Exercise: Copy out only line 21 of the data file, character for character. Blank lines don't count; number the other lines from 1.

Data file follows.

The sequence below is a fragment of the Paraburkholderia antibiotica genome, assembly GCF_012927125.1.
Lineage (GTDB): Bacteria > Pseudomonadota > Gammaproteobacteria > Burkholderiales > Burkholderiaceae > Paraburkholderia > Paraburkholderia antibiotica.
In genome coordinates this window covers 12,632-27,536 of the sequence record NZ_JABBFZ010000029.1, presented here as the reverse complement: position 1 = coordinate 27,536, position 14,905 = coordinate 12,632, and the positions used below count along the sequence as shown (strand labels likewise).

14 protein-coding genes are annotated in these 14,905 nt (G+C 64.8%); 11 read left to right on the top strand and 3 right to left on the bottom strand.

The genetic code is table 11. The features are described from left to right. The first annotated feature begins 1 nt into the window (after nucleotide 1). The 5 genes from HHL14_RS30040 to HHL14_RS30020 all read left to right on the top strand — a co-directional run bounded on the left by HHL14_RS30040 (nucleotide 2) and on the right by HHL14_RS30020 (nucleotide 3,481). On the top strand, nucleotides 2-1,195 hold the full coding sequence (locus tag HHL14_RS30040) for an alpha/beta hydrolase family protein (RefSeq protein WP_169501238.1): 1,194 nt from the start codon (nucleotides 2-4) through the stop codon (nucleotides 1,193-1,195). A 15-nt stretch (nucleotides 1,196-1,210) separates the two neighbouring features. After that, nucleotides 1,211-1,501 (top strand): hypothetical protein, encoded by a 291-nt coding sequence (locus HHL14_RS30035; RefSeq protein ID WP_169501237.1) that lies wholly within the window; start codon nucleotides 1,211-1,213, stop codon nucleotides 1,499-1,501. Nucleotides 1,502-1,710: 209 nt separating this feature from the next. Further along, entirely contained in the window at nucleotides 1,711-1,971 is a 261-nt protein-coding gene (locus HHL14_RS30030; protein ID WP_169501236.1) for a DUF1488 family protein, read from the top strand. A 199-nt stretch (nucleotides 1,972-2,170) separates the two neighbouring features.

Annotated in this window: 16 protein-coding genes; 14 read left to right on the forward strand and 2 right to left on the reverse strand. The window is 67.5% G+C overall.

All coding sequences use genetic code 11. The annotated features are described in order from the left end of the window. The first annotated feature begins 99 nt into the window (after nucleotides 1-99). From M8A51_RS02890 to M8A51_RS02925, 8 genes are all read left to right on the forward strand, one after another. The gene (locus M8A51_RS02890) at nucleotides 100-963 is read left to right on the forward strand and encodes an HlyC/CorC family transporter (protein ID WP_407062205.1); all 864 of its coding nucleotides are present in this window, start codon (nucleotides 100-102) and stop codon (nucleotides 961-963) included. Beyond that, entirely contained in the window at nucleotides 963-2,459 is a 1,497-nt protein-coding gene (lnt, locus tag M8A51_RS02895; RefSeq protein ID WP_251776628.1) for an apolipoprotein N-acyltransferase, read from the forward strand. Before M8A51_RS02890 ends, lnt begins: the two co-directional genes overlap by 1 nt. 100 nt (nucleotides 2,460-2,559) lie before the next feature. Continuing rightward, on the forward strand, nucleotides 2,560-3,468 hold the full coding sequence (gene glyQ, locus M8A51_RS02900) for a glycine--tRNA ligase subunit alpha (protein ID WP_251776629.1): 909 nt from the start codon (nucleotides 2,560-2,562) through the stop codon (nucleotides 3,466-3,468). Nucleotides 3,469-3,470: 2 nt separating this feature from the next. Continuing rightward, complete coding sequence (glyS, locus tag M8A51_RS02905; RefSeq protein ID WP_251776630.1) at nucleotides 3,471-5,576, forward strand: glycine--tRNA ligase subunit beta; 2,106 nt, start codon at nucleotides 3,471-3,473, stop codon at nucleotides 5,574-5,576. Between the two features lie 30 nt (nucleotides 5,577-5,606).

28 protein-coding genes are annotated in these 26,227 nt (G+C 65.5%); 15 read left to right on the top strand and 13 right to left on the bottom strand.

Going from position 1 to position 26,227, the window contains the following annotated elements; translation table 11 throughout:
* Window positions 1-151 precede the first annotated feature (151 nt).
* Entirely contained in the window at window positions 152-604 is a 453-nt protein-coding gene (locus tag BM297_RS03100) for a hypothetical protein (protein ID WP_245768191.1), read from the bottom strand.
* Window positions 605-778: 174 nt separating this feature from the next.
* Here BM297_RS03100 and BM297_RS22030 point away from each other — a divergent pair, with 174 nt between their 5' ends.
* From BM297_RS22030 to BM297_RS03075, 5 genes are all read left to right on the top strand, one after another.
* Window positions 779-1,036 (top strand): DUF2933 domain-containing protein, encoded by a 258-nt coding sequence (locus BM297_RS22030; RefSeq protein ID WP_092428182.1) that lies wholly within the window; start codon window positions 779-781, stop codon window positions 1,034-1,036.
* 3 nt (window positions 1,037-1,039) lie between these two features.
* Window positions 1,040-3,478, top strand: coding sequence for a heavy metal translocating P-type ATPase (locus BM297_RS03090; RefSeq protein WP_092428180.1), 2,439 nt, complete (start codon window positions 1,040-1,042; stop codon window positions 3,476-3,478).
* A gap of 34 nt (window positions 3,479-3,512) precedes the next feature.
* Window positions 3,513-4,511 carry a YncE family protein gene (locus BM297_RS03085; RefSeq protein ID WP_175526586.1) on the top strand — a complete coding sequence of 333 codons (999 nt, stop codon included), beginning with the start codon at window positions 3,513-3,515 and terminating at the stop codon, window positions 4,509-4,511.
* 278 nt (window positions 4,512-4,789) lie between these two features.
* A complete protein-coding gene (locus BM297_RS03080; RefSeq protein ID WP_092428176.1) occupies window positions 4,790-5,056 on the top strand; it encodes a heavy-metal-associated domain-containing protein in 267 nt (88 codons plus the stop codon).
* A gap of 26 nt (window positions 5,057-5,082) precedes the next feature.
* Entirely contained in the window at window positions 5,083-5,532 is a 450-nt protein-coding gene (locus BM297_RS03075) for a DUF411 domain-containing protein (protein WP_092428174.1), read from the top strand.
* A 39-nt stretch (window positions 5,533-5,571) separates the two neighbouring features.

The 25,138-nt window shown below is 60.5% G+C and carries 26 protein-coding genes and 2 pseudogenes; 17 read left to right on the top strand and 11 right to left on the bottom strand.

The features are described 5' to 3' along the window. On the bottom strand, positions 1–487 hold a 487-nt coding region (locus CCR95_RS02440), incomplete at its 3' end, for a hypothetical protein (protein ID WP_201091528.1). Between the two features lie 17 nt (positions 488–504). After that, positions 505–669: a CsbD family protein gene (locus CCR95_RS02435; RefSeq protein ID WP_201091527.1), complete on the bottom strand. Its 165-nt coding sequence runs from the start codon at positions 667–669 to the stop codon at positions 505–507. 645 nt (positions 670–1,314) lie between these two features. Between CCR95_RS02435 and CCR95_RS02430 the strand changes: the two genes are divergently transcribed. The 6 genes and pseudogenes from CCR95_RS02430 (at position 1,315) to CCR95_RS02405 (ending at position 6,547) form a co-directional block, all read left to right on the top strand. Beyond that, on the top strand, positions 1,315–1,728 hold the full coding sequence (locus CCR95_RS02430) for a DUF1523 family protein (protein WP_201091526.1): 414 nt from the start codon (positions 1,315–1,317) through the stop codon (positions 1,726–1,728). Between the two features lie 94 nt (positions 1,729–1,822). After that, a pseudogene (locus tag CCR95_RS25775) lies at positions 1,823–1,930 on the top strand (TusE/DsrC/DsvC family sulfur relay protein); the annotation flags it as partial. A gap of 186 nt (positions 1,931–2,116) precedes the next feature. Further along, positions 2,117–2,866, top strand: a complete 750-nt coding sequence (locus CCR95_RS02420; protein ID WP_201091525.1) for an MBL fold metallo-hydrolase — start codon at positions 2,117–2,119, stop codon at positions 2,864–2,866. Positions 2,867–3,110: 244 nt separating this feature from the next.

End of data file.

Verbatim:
* A complete protein-coding gene (locus BM297_RS03080; RefSeq protein ID WP_092428176.1) occupies window positions 4,790-5,056 on the top strand; it encodes a heavy-metal-associated domain-containing protein in 267 nt (88 codons plus the stop codon).